My Week of N-A Beer
                                by  Bruce Daville

I recently had the misfortune to catch the flu.  It was a mild case but I
was still on medication which meant no beer.  Not good but non-
alcoholic beer was certainly okay.  And that's how I spent seven days
drinking the likes of Buckler, Kaliber, and O'Doul's.  It's also what
prompted me to learn a bit more about these N-A brews and send an
article into Bob.

I learned that one way to cook up a non-alcoholic beer is to brew a
regular one and remove the alcohol near the end of the brewing
process using a technique called vacuum distillation.  In essence the
beer is put under a vacuum and then – because alcohol has a lower
boiling point than water – it is boiled at a lower temperature to help the
alcohol evaporate. Neat.

Another method uses reverse osmosis. The beer is passed through a
membrane under high pressure. The tiny pores of the membrane allow
only alcohol and water to pass through. The alcohol is removed
through distillation, leaving the water to be added back to the sugar
and flavor compounds found on the other side of membrane.

Brewers also can manipulate the fermentation process to reduce the
alcohol volume. All of the processes, however, affect the flavor of the
final product, and it is up to the brewer to create something that is not
watery and uninteresting. Any beer’s flavor comes from the grain
used, as well as the aging process.

Of course the taste is not really good.  Think of a bad light beer.  Then
again some NA beers actually do taste better than many lights.  Even
more, you can get some of beer's health benefits in the NA kink.  One
Japanese study indicated that drinking non-alcoholic beer can reduce
the risk of cancer and heart disease, just like regular beer.

Actually there are many people select a non-alcoholic beer because
they like the taste but don’t want the buzz that comes with a regular
beer. Okay, maybe not that many but there are still some.  Others
choose it because they are designated drivers for the evening and
want the flavor of a beer and something to hold in their hand.

So which NA beers did I like best?  Kaliber (made by Guinness) was
decent enough.  The aroma was reminiscent of caramel candy and
caramelized sugar, but little else. The beer had a definite malt flavor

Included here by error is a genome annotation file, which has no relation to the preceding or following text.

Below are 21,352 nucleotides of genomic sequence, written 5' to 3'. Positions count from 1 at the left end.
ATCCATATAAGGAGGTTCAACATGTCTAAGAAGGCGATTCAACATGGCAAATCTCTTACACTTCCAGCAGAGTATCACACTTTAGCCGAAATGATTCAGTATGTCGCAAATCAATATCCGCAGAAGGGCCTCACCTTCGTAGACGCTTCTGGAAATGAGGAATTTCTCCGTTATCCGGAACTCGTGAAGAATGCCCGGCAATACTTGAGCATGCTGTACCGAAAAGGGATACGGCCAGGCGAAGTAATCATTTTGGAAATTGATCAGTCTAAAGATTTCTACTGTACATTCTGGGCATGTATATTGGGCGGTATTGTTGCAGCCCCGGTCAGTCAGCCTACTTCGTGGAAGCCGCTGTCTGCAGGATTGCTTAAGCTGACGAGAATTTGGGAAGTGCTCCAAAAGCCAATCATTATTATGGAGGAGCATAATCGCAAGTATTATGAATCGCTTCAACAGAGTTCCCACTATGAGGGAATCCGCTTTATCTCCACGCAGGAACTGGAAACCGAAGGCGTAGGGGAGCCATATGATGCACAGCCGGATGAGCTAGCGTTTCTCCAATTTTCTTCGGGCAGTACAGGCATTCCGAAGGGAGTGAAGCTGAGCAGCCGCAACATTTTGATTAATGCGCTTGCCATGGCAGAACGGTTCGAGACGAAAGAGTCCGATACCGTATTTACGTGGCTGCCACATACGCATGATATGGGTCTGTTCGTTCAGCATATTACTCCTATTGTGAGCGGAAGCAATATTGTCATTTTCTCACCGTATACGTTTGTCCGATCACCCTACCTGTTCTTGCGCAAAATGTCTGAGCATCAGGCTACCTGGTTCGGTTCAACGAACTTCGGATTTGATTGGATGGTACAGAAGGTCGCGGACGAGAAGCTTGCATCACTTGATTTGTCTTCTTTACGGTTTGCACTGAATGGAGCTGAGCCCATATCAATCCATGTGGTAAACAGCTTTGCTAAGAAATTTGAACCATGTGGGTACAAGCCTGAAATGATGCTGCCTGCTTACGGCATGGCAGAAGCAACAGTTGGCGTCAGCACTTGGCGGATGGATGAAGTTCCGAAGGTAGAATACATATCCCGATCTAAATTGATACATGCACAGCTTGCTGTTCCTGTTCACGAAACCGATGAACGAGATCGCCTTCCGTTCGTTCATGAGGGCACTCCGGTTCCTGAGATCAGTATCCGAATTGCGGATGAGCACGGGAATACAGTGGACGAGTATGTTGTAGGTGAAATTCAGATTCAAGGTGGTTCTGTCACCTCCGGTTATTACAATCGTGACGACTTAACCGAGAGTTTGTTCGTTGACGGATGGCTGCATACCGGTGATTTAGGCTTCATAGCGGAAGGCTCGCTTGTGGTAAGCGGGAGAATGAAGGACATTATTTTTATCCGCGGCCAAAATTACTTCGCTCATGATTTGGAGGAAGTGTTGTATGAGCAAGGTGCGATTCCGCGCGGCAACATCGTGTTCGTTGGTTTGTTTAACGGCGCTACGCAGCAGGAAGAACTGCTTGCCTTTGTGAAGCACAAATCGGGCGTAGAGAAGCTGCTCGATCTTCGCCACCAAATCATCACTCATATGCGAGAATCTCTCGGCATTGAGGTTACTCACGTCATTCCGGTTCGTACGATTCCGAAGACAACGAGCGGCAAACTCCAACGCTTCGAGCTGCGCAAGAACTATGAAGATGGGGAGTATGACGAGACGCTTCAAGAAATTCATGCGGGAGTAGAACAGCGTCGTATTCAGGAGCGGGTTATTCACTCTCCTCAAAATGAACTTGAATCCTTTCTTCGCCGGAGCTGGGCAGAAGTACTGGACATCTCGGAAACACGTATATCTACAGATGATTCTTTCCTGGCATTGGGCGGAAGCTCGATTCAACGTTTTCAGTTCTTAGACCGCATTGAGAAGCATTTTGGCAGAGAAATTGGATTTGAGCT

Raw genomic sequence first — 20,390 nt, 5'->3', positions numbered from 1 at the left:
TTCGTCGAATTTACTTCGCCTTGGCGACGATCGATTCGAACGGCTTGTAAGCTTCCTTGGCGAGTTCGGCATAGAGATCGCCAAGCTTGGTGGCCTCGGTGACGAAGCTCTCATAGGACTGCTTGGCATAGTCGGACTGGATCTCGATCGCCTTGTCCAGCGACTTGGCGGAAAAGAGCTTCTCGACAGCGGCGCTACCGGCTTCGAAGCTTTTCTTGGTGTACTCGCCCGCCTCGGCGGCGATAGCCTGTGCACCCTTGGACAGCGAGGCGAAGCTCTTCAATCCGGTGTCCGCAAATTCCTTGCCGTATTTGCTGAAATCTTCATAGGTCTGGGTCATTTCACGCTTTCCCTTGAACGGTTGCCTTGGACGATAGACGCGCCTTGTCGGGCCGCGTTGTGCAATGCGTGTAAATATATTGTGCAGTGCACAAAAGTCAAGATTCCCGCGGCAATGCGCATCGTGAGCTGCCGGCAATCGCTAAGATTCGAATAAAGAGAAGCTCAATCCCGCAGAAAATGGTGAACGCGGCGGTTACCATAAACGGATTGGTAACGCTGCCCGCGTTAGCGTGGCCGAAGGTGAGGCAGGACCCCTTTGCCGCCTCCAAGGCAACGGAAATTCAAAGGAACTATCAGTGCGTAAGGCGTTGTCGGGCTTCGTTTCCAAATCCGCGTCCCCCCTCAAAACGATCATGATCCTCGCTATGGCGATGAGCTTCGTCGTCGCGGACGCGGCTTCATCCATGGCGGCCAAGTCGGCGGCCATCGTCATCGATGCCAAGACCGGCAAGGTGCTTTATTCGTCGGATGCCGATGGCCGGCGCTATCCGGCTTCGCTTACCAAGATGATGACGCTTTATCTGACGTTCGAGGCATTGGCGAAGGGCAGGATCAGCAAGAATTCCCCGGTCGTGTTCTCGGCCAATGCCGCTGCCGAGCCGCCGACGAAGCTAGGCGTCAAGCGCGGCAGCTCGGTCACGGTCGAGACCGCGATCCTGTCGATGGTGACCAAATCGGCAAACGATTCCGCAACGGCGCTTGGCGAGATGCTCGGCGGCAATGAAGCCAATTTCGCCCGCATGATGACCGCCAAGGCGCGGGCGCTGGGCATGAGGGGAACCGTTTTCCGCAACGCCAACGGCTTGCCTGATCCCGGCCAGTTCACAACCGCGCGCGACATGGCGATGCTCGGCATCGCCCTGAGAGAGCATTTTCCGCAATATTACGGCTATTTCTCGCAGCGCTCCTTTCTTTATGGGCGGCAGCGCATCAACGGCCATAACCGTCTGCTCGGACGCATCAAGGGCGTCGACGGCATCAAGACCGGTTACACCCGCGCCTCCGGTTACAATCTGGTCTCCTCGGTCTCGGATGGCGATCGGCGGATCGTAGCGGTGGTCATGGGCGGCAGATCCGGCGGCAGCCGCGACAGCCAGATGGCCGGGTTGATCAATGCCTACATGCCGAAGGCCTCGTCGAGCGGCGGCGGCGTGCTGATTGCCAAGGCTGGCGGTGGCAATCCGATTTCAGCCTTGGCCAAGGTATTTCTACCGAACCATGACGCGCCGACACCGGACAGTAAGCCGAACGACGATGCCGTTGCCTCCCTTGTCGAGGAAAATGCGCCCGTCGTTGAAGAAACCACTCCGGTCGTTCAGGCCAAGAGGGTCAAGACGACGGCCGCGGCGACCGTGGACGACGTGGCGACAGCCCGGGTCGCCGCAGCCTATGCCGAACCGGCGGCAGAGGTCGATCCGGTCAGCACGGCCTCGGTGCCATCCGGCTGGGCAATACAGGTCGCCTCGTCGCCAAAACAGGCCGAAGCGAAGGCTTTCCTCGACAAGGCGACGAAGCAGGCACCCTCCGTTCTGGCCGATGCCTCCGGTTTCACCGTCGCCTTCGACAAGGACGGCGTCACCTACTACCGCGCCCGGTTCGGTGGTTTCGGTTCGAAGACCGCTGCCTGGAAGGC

profile with only a hint of bitterness. Lots of toasted grain and corn
notes.  Ice cold it beats Coors Light.

I almost enjoyed the Penn's Best NA.  While the taste is virtually non-
existent except for some small hints of grainy malt and  hops, there's
nothing offensive about it at all which is more than you can say for
many beers, both NA and regular.

The largest selling NA is O'Doul's made by Budweiser.  The taste is
sweet corn, rice, and even a touch of hop bitterness. Simply put, the
overall taste  is very much like a weak US macro lager.

I can honestly recommend Clausthaler Classic from Germany.  It's not
a bad tasting brew but everything is minimal, minimal sweetness,
minimal bitterness, minimal hop notes, and thankfully, minimal corn
syrup taste at the finish with low duration.  This might be the best of
the bunch.

My NA days are now over but all things considered I learned that
having to drink NA beer is not the terrible ordeal I expected it to be.  
However I don't think you'll see me or Bob for that matter, ordering
one anytime soon.

Many thanks to Bob for giving me the opportunity to write this
month's column.  It's always fun to talk about beer, even NA beer!

BeerNexus proudly presents

Bob Montemurro
"the ombudsman of beer"

Bob and Friends Speak of Beer......
Thanks to Bruce for writing this month's
column on a topic we don't usually deal
with on BeerNexus.  Most interesting!

Your submissions are encouraged - just
send them to me here at

See you next time to
"speak about beer".
Bob Montemurro
Bob and Friends
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